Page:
Dizziness, or vertigo, is a frequently reported symptom among those seeking medical attention. Patients often describe their symptoms as their body moving in a swaying or rotating motion, the environment around them appearing to do so or both. Vertigo can have a diverse range of causes and presents with varying characteristics. However, certain factors can help narrow down the type of vertigo experienced, including the frequency and duration of attacks, potential triggers and accompanying symptoms.

Types of vertigo. There are several types of vertigo, each with distinct sensations. Rotational vertigo, commonly linked to vestibular neuritis, an inner ear disorder possibly caused by a viral infection, and other disorders, produces a merry-go-round sensation. Postural vertigo, which can give the sensation of being on a boat, may be caused by bilateral vestibulopathy which can be a chronic condition. Finally, some people experience dizziness or lightheadedness without any sense of movement, which is sometimes linked to drug intoxication or use.

Duration of episodes. The duration of vertigo episodes can vary greatly. Some attacks such as vestibular paroxysms, which can occur from compressed nerves, last only a few seconds or minutes; others can persist for hours, as in Meniere’s disease, a buildup of fluid in the inner ear, or vestibular migraine. Persistent episodes lasting for days to weeks can be a symptom of vestibular neuritis. Postural vertigo lasting for a few minutes and up to an hour may be due to brainstem transient ischemic attacks (TIA) and should be taken seriously. 

Triggers. Numerous triggers can result in vertigo including rest (vestibular neuritis), walking (bilateral vestibulopathy) or turning your head to the left or right (vestibular paroxysm). Additional common triggers include turning in bed (benign paroxysmal positional vertigo or BPPV), pressure, coughing and exposure to loud tones at specific frequencies (Tullio phenomenon). Certain social or environmental triggers can also lead to phobic postural vertigo.

Additional symptoms. Several accompanying symptoms may be associated with vertigo. Meniere’s disease can cause intense tinnitus, hearing issues and pressure in the ear. Brainstem issues may cause diplopia, sensory disturbances and paralysis in the arms and legs. Headaches or migraines may be linked to vestibular migraine, brainstem ischemia or hemorrhage.

Vertigo is a complex condition that extends beyond dizziness or a spinning environment. Fortunately, with proper diagnosis and treatment, most cases of vertigo can resolve themselves. However, 20% to 30% of patients may experience vertigo for extended periods.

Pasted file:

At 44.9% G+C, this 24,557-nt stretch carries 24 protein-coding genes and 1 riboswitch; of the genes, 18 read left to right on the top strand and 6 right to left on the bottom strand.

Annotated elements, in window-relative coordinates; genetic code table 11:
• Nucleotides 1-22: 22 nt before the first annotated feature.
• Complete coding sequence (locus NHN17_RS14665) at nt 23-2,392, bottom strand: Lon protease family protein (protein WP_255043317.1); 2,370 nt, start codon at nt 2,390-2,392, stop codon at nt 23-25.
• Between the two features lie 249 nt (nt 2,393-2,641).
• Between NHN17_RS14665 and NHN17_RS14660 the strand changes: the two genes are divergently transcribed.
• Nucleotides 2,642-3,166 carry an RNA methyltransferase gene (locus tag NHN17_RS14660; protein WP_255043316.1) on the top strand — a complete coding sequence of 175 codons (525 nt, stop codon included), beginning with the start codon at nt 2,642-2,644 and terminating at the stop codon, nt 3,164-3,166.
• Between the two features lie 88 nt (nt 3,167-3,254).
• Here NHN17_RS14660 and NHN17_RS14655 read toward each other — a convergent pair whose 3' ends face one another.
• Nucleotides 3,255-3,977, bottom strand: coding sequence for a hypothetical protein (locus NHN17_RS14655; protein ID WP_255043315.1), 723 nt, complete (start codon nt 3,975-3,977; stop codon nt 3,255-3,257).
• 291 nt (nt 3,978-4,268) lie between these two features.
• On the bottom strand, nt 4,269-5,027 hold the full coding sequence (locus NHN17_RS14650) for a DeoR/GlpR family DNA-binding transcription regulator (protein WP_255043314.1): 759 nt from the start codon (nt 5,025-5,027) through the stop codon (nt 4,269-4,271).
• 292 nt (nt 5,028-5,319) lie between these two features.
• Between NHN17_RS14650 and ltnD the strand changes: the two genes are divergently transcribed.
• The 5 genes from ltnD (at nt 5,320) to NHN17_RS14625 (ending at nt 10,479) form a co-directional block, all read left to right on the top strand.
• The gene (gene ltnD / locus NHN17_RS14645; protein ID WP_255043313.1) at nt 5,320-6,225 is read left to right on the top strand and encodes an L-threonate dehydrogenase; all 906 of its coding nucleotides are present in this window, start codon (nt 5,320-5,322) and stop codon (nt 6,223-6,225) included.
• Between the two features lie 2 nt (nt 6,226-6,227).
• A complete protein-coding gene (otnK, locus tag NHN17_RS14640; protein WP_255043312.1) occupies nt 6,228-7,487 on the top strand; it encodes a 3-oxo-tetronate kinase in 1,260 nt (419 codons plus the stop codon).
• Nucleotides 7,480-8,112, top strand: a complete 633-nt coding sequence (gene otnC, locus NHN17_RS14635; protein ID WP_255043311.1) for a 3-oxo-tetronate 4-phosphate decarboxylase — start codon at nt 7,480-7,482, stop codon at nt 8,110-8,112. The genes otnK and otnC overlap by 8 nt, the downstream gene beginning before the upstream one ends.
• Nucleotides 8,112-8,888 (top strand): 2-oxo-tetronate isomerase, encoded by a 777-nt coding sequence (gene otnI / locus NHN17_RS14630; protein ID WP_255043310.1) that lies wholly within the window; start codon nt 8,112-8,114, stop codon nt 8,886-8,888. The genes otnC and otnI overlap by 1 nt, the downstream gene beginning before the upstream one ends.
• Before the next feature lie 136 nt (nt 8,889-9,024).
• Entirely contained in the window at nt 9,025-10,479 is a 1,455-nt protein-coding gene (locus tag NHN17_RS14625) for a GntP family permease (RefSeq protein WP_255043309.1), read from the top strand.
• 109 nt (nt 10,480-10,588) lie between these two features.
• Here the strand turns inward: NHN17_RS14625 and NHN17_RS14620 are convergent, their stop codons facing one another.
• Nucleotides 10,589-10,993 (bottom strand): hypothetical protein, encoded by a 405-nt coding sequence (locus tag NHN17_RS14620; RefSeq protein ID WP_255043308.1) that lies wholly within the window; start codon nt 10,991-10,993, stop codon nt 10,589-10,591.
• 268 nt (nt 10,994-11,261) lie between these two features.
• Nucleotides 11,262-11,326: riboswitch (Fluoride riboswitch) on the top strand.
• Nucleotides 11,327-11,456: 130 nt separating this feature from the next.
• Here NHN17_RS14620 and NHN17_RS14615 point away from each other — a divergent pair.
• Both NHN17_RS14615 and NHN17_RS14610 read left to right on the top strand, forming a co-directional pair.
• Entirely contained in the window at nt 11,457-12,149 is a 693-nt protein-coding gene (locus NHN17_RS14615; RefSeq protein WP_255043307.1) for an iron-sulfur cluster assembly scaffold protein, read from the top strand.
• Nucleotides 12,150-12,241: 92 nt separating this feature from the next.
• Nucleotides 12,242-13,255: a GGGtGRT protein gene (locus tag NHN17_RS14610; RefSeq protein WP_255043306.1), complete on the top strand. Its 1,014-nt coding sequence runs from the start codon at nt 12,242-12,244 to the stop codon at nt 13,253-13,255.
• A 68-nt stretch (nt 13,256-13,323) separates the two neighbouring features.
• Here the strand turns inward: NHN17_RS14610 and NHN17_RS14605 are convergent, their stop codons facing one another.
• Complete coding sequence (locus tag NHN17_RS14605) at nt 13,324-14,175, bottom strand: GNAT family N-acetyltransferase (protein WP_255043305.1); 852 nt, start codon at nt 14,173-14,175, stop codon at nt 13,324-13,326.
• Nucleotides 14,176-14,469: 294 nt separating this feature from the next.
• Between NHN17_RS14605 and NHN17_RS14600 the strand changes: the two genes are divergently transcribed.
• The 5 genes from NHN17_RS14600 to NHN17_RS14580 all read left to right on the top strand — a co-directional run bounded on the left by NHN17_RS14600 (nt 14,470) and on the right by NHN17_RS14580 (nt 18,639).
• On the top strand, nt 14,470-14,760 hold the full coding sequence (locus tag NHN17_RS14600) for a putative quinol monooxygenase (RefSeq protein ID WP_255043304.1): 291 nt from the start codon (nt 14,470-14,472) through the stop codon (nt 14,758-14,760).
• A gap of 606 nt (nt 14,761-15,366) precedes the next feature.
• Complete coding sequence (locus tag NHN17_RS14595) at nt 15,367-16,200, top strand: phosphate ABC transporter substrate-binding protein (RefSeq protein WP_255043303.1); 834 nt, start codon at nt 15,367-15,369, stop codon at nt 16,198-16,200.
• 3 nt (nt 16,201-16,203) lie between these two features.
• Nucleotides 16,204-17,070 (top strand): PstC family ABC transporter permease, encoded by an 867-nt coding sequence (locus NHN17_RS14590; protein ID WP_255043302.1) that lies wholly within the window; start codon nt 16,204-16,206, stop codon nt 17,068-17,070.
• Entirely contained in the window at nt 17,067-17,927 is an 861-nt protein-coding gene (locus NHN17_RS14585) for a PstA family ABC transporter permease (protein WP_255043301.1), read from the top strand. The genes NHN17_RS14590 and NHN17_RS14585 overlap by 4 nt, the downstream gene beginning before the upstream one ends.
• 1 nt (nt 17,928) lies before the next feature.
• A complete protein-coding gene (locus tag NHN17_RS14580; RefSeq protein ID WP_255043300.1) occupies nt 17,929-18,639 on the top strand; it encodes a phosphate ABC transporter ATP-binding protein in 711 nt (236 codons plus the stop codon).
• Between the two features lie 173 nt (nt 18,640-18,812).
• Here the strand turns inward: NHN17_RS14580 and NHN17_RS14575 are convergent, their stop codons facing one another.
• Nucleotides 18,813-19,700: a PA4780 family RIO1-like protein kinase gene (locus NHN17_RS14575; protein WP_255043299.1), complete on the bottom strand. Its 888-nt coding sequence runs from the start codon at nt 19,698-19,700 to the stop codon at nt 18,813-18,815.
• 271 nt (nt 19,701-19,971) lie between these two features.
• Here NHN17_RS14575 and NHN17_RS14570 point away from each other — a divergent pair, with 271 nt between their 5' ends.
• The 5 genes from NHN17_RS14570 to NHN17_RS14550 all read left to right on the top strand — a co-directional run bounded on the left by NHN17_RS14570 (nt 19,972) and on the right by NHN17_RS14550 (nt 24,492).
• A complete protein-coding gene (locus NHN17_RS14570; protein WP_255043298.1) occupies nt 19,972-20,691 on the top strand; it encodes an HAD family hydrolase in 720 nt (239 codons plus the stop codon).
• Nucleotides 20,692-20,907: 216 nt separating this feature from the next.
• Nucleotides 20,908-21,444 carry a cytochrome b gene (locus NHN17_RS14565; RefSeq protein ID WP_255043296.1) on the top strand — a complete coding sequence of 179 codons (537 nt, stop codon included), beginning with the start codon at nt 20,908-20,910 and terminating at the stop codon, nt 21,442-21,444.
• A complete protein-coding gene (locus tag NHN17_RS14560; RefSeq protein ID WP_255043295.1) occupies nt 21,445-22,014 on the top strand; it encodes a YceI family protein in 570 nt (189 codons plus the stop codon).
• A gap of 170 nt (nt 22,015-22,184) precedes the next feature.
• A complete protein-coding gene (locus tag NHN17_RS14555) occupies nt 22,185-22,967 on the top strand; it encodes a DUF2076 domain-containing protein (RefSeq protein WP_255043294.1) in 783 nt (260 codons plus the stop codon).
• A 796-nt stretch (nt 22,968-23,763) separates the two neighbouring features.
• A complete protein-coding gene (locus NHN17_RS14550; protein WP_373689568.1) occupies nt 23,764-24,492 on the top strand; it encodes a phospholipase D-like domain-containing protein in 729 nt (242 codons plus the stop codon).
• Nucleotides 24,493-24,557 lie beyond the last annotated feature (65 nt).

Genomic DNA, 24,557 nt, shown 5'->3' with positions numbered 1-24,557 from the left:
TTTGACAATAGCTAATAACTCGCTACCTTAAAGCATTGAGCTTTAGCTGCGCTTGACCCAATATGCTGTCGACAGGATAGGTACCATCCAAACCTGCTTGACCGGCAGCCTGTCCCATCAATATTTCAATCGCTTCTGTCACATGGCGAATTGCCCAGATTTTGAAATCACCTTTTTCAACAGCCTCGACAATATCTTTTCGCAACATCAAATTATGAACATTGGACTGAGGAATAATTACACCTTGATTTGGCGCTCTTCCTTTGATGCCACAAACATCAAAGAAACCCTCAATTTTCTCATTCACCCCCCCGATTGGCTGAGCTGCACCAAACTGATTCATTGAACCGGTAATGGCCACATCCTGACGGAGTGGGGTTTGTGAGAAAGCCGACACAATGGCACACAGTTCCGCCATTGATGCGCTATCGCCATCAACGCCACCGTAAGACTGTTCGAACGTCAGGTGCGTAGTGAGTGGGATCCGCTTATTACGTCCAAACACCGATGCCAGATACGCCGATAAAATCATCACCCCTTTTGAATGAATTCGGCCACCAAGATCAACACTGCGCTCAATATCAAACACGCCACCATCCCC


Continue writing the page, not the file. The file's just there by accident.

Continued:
If prescribed medical therapies are not providing relief, acupuncture may offer an alternative. Chinese medicine considers vertigo to be caused by either an excess or deficiency in the head. Too much pathology in the form of wind, phlegm, qi, blood or yang can disrupt normal function, while not enough of these life forces can also lead to issues. To treat vertigo, it is necessary to maintain balance within the body.

As a licensed acupuncturist, I have successfully helped alleviate vertigo symptoms in patients, and there have been many clinical studies on the treatment. In 2015, a pilot study of over 60 individuals in an emergency room found that acupuncture significantly improved vertigo symptoms compared to the control counterparts. Additionally, a practitioner who treated 50 cases of vertigo with acupuncture reported a success rate of 78% in treating vertebrobasilar ischemic vertigo. 

Further research is necessary to fully comprehend the effects of acupuncture on vertigo. However, there is potential for positive outcomes. If you are open to exploring alternative forms of treatment, acupuncture is a safe option to consider.

Agustin Orozco is a doctor of acupuncture and oriental medicine with AcQpoint Wellness Center and can be reached at (760) 345.2200 or www.acqpoint.com.

Sources available upon request.

Read or write a comment

Comments (0)


Living Wellness with Jenniferbanner your financial health michelle sarnamentoring the futureNaturopathic Family Medicine with Dr. ShannonThe Paradigm Shift in Medicine TodayConventionally Unconventional with Kinder Fayssoux, MD